Hearing Health Blog

Organic paint and solvents that cause hearing loss.

Sometimes it’s easy to identify dangers to your hearing: the roaring jet engine beside your ears or the screeching equipment on the factory floor. It’s not hard to convince people to protect their ears when they know they will be near loud sounds. But what if there was an organic compound that was just as bad for your ears as too much noise? Just because something is organic doesn’t necessarily mean it’s healthy for you. How could something that’s organic be equally as bad for your hearing as loud noise?

An Organic Compound You Don’t Want to Eat

To clarify, these organic compounds are not something you can get at the produce section of your grocery store and you wouldn’t want to. According to recent (and some not-so-recent) research published by European scholars, chemicals called organic solvents have a strong possibility of injuring your ears even with minimal exposure. To be clear, the type of organic label you see on fruit in the supermarket is totally different. As a matter of fact, the word “organic” is used by marketers to make people believe a product is good for them. The word organic, when related to food means that the growers didn’t employ certain chemicals. When we talk about organic solvents, the word organic is chemistry-related. Within the discipline of chemistry, the term organic represents any chemicals and compounds that have bonds between carbon atoms. Carbon atoms can generate all kinds of unique molecules and, therefore, a wide range of different useful chemicals. But sometimes they can also be dangerous. Millions of workers every year handle organic solvents and they’re frequently exposed to the hazards of hearing loss as they do so.

Organic Solvents, Where do You Find Them?

Organic solvents are found in some of the following items:

  • Cleaning products
  • Varnishes and paints
  • Degreasing chemicals
  • Adhesives and glue

You get the point. So, the question quickly becomes, will painting (or even cleaning) your living room harm your hearing?

Organic Solvents And The Hazards Related to Them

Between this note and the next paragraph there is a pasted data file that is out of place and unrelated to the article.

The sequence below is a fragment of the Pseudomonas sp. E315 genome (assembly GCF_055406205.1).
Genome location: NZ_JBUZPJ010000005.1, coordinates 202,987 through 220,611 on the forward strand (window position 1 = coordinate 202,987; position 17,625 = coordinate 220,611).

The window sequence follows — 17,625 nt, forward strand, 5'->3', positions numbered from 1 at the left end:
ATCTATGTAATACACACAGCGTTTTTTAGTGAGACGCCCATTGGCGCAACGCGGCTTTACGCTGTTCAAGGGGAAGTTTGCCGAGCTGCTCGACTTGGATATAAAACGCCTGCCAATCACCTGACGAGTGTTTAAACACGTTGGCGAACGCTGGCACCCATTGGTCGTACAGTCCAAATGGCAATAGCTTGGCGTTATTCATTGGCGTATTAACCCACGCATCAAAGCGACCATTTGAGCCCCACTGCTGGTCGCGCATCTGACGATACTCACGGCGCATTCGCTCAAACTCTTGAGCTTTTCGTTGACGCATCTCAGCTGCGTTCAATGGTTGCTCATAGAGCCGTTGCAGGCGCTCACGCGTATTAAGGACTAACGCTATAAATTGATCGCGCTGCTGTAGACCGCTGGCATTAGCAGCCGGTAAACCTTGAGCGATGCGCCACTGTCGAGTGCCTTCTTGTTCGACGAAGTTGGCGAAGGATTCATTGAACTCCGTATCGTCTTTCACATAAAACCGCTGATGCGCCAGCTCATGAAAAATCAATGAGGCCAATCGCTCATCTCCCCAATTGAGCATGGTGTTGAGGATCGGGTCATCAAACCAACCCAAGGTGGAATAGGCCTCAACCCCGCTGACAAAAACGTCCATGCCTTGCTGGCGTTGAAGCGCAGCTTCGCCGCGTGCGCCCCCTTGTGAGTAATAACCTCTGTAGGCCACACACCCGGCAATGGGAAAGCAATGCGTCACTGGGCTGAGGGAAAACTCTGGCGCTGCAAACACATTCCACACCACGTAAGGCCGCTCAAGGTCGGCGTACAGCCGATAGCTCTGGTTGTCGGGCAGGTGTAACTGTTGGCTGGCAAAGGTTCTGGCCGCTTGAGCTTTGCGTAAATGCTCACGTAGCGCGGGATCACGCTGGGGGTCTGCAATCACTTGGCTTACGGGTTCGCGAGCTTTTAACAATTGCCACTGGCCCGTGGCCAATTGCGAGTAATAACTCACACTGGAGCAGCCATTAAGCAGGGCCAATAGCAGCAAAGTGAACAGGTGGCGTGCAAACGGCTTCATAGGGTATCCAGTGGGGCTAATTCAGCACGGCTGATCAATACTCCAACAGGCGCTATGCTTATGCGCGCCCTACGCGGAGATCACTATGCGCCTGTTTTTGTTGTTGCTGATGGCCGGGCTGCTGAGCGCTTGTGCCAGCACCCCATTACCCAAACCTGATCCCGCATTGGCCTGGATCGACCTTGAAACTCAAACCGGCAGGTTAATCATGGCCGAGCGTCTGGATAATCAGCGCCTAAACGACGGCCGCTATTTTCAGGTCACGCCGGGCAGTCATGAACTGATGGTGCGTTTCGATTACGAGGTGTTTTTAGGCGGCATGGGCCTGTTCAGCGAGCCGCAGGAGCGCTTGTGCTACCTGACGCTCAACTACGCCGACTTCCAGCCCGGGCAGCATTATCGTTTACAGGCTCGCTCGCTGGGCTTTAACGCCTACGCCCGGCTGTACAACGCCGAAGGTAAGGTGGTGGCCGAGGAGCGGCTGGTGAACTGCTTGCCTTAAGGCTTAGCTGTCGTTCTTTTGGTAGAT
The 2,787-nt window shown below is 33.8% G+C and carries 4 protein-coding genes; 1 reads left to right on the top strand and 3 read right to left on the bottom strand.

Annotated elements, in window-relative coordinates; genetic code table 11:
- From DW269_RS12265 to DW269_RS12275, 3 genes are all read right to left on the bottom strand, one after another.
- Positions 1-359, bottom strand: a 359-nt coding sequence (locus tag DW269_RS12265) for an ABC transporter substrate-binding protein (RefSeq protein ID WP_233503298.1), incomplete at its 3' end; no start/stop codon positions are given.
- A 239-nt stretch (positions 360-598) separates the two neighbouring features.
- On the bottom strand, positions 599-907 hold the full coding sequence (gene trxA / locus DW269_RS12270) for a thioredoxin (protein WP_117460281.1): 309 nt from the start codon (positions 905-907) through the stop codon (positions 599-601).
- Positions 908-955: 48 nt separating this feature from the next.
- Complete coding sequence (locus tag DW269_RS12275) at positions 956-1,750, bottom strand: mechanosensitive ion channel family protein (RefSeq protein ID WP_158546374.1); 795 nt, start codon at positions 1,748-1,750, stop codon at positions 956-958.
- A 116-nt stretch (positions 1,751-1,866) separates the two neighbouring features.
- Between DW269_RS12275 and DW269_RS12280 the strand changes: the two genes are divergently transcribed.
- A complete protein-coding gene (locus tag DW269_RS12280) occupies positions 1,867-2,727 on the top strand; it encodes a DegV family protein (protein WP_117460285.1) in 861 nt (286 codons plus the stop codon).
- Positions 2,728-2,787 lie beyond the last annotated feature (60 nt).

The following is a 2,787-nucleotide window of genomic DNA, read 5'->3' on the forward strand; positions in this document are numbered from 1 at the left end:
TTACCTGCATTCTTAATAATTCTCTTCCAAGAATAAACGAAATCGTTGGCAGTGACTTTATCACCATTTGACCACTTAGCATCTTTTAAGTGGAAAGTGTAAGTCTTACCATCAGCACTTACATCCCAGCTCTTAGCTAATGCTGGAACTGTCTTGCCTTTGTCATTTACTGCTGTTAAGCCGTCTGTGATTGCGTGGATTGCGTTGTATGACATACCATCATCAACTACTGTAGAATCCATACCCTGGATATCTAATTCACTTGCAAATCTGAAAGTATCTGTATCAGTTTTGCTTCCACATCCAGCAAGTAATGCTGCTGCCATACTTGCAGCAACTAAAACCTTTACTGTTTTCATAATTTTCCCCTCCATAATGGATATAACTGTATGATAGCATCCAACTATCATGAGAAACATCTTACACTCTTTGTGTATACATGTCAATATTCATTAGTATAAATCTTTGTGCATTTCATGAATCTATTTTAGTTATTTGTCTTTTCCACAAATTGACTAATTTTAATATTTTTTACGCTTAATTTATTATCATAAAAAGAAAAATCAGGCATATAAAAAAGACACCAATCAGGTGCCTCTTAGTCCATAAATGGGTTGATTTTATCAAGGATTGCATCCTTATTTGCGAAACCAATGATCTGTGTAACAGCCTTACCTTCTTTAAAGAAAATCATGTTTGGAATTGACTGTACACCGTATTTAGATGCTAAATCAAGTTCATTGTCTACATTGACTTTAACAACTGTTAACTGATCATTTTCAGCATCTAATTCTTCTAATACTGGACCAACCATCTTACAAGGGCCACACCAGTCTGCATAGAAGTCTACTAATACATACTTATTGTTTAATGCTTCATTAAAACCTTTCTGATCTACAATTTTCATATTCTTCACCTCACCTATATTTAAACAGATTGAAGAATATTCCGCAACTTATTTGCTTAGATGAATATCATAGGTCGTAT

The more you’re exposed to these substances, based on recent research, the higher the corresponding dangers. So when you clean your home you will probably be ok. The biggest risk is experienced by people with the highest degree of contact, in other words, factory workers who produce or utilize organic solvents on a commercial scale. Ototoxicity (toxicity to the auditory system), has been demonstrated to be connected to subjection to organic substances. Lab tests that utilized animals, along with surveys of people, have both shown this to be true. Hearing loss in the mid frequency range can be affected when the tiny hair cells of the ear are damaged by solvents. Regretfully, the ototoxicity of these solvents isn’t well recognized by business owners. These dangers are even less recognized by workers. So those workers don’t have standardized protocols to protect them. All workers who deal with solvents could get hearing exams on a regular basis and that would be really helpful. These workers could get early treatment for hearing loss because it would be discovered in its beginning phases.

You Have to go to Work

Most suggestions for protecting your hearing from these particular organic compounds include managing your exposure coupled with periodic hearing screenings. But first, you have to be aware of the dangers before you can follow that advice. It’s not a problem when the risks are well known. It’s obvious that you should take precautions against the noise of the factory floor and any other loud sounds. But it’s not so easy to persuade employers to take precautions when there is an invisible threat. Thankfully, as researchers raise more alarms, employees and employers are starting to make their work environments a little bit safer for everyone. Some of the best advice would be to wear a mask and work in a well ventilated spot. It would also be a practical plan to have your ears checked out by a hearing specialist.

The site information is for educational and informational purposes only and does not constitute medical advice. To receive personalized advice or treatment, schedule an appointment.
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